Release of Android 3 Tomorrow

Android 3 is having a coming-out party tomorrow. Having achieved 22% share of tablet PCs with Android 2, a smart phone release, Android’s share should go critical with the availability of Android 3. Several manufacturers have delayed releasing new product until Android 3 was final and one has released new product with 2 with an upgrade to 3 promised.

That other OS cannot match this performance, releasing three releases developed in a year

Whether you call 2011 The Year of ARM or The Year of Android, this will be a remarkable change in how IT is done globally. There is something in the market for everyone and everyone has a choice, doing things the old way or doing things a better way. I like small cheap computers using GNU/Linux. Others like small expensive computers using GNU/Linux or large expensive computers using that other OS. It is good to have choice. By the end of 2011, I expect the crater made by Android and ARM to have widely penetrated all form-factors of IT. ARM is already shipping more units per quarter than Wintel is shipping. The only question remains is to sort them out. CE will hold a few places but few enjoy really old software.

UPDATE ARM is looking at taking a real share of servers and desktops in the next few years. see TheRegister.

Servers are expected to grow in units shipped and desktops are expected to stabilize at ~150 million units per annum. With the move to thin clients and cloud computing there will be a need for ARM’s price, efficiency, and small size in those spaces. ARM has hundreds of licensees and a bunch of them are aiming to crank out servers and desktops.

About Robert Pogson

I am a retired teacher in Canada. I taught in the subject areas where I have worked for almost forty years: maths, physics, chemistry and computers. I love hunting, fishing, picking berries and mushrooms, too.
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9 Responses to Release of Android 3 Tomorrow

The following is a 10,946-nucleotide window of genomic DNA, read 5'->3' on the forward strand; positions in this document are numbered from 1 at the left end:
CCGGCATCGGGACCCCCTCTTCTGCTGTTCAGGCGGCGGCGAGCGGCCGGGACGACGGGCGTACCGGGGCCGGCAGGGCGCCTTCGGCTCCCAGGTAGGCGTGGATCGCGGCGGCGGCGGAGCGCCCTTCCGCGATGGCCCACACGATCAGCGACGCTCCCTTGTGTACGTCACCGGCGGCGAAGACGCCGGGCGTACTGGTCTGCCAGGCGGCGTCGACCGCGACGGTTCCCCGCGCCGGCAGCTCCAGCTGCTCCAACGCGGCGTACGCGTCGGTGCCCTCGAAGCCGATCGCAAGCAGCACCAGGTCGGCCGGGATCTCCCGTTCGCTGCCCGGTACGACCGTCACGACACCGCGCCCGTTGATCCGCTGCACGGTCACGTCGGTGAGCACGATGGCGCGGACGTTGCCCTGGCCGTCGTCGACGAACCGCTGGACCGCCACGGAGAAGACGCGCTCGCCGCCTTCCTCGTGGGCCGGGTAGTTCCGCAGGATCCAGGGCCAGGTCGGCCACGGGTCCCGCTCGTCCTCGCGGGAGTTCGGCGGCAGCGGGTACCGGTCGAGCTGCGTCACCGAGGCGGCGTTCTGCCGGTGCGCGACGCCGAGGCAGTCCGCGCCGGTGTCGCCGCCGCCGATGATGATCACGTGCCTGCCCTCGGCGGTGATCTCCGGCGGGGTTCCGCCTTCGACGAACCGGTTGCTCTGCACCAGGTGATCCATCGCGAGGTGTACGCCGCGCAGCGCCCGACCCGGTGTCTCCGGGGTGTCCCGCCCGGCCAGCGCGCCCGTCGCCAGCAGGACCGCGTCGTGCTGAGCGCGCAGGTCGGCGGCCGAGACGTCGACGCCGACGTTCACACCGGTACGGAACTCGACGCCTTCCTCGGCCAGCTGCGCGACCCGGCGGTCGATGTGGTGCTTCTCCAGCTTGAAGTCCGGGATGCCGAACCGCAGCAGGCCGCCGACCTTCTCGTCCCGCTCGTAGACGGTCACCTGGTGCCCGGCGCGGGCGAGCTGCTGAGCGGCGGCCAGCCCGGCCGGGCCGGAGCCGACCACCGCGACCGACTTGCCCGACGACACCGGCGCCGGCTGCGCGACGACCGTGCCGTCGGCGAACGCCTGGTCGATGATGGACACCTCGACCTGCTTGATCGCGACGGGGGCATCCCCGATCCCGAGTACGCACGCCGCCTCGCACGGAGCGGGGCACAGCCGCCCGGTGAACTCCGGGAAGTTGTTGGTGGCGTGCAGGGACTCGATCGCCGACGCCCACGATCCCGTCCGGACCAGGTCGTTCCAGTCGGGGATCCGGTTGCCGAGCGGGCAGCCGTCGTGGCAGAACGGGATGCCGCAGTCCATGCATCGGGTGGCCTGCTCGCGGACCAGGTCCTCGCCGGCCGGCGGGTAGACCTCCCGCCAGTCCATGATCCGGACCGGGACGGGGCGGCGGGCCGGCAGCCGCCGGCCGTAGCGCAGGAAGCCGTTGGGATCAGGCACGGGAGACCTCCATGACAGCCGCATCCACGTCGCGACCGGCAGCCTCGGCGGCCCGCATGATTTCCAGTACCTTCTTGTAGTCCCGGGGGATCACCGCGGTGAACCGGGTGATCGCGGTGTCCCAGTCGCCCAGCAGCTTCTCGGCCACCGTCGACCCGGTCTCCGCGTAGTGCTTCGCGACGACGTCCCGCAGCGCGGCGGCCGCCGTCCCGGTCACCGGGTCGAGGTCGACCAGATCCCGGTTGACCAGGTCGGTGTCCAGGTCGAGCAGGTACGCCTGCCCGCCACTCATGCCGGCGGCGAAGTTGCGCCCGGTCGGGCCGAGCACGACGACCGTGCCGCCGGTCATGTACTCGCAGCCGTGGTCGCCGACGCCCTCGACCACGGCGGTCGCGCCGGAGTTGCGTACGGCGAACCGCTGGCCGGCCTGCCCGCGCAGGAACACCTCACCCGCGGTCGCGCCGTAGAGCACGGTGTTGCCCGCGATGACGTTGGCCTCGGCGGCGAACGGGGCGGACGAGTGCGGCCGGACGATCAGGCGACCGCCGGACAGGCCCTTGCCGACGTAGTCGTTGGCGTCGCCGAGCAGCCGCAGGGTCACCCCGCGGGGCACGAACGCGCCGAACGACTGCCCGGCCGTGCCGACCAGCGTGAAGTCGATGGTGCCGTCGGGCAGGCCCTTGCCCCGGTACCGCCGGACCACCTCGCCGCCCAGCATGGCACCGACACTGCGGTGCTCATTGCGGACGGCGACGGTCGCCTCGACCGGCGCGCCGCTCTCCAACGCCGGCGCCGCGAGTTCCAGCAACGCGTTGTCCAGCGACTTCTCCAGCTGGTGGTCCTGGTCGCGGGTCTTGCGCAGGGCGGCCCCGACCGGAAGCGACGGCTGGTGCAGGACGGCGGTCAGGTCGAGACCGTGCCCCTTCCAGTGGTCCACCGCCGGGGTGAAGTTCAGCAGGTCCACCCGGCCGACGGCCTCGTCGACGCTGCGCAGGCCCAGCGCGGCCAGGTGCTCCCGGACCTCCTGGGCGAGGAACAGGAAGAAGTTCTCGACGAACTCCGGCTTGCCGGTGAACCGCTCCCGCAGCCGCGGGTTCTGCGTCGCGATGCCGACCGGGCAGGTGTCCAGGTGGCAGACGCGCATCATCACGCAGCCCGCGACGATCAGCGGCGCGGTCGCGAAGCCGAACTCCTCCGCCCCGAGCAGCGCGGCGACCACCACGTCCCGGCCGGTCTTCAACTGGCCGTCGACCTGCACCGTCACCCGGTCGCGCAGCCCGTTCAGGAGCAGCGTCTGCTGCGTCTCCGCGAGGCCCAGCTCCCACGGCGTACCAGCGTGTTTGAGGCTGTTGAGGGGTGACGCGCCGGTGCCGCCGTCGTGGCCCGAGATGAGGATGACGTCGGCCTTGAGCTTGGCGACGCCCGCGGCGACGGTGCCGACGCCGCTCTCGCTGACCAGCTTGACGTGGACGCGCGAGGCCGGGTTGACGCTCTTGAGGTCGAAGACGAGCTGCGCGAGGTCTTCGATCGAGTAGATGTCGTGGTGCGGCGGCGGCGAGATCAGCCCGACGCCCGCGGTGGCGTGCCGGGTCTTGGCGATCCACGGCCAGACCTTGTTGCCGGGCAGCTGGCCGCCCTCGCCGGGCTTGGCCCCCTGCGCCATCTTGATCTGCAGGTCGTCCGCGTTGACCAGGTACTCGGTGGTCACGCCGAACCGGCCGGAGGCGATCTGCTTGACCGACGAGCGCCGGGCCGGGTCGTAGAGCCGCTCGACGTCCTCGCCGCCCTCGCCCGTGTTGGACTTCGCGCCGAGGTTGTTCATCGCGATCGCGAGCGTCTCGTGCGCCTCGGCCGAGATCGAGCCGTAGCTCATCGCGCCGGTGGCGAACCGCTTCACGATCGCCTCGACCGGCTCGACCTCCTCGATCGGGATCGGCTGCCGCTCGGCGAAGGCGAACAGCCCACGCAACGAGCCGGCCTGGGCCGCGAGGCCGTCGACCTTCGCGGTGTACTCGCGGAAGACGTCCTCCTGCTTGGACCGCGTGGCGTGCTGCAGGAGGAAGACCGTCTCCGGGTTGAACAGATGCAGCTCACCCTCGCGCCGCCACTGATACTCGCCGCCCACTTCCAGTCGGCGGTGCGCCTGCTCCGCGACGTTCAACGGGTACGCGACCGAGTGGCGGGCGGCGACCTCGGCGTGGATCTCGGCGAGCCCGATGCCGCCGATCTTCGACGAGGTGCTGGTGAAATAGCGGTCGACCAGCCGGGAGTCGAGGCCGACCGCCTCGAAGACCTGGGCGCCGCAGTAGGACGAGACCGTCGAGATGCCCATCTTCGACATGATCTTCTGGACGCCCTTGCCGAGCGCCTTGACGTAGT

1. ray says:

    whoops, wrong person

  2. ray says:

    You forgot Musescore Pog.

  3. oldman says:

    “Charging a lot of money for a licence does not make better software. ”

    But being able to benefit from ones investments in time and energy in creating software does seem to have resulted in more capable and functional software, if only because the creator was chasing the money of those consuming the sofware.

    For example, commercial competition in the area of music engraving software has resulted in no less than 3 major packages (Finale, Sibelius, Notion) that can not only do professional quality music engraving, but which can play back the resulting music with “human” inflections with realistic sounding instruments in a realistic sounding “stage”

    In comparison FOSS has produced only one music engraving system Lilypond, which is little more than a score rendering engine with a markup language front end. Lillyponds creators are quite adamant about he fact that they are only interested in producing a good engraving engine – this is all that anyone should need! One would think that shorn of the need to chase a market, their engine would be flawless. However a quick check of forums shows that it is just as prone to bugs and issues as the “bloated” commercial packages they sneer at.

    Given the choice between using this free piece of FOSS that does not meet my needs, and paying for the piece of commercial software that does meet my needs, I chose the commercial software paid my cash and my needs were met.